The judicial diversion, granted by Judge John Dugger in Hawkins County Criminal Court, gives Kelly Elizabeth Cowan an opportunity to petition the court to expunge her record if she completes the terms of probation.
Cowan, 46, of Rogersville, pleaded guilty Wednesday morning to three counts of aggravated statutory rape, one of which was from Hawkins County, and two from Hamblen County.
Aside from serving the two years of probation, Cowan will be added to the Tennessee Sex Offender Registry.
If her record is ultimately expunged, she can be removed from the sex offender registry.
Third Judicial District Attorney General Dan Armstrong objected to the judicial diversion.
“I think anybody of her age, having sexual relations with a minor — my personal belief is that person should not be entitled to a judicial diversion, although by law it can be granted,” Armstrong told the Times-News Wednesday afternoon. “Obviously I have great respect for Judge Dugger and what he did. I just had a personal objection to it.”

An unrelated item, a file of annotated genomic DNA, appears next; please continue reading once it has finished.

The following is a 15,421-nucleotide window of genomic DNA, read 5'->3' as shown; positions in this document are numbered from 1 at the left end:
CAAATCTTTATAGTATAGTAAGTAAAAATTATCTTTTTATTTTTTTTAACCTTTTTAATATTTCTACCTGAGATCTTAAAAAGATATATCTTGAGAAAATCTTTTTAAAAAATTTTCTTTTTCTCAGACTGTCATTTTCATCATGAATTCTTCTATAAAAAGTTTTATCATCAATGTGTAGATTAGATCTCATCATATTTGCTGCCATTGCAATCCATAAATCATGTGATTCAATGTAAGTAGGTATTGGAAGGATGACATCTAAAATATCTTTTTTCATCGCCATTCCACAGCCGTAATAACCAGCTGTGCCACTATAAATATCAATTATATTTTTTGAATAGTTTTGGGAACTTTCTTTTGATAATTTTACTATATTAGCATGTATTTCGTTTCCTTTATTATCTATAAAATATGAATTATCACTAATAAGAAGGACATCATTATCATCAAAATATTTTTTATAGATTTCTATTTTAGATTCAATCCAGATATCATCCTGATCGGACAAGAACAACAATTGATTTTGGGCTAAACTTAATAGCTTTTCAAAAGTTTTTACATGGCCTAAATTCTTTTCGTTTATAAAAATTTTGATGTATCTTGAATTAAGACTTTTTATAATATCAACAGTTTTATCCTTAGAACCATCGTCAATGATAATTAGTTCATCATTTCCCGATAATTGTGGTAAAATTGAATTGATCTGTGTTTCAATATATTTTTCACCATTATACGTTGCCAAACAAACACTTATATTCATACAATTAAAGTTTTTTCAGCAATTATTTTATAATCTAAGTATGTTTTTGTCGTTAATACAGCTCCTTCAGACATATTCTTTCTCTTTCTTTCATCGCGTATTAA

Cowan taught in the Hawkins County and Rogersville school systems for more than 20 years.
She was teaching first grade at RCS in February when she was indicted for aggravated statutory rape by a Hawkins County grand jury.
She was suspended when the allegations came to light and fired after criminal charges were placed.
The affair with the Cherokee student was alleged to have occurred in January and February.
Sources close to the investigation told the Times-News that the allegations came to light after the boy told classmates about his relationship with Cowan, information which eventually reached school administrators, who reported it to law enforcement.
The victim, who is now an adult, testified Wednesday, asking Judge Dugger to grant the judicial diversion.
He also testified that how they met was unrelated to her work at RCS.
In approving the judicial diversion, Dugger noted that Cowan was eligible due to havingo no previous criminal record.
Dugger also stated he’d received many letters supporting her, and that she was amenable to rehabilitation through probation.
Dugger asked Cowan if she is working, and she noted that she is currently divorced and holding down two jobs.
Attorney Jack Marecic, who represented Cowan, said she is trying to rebuild her life.
“She’s glad to get this behind her,” Marecic told the Times-News after Wednesday’s hearing. “One thing that struck me about this case was the victim was three months away from being an adult. He was 17 years and nine months old when this happened. If it had been three months later, it would not have been a crime at all.”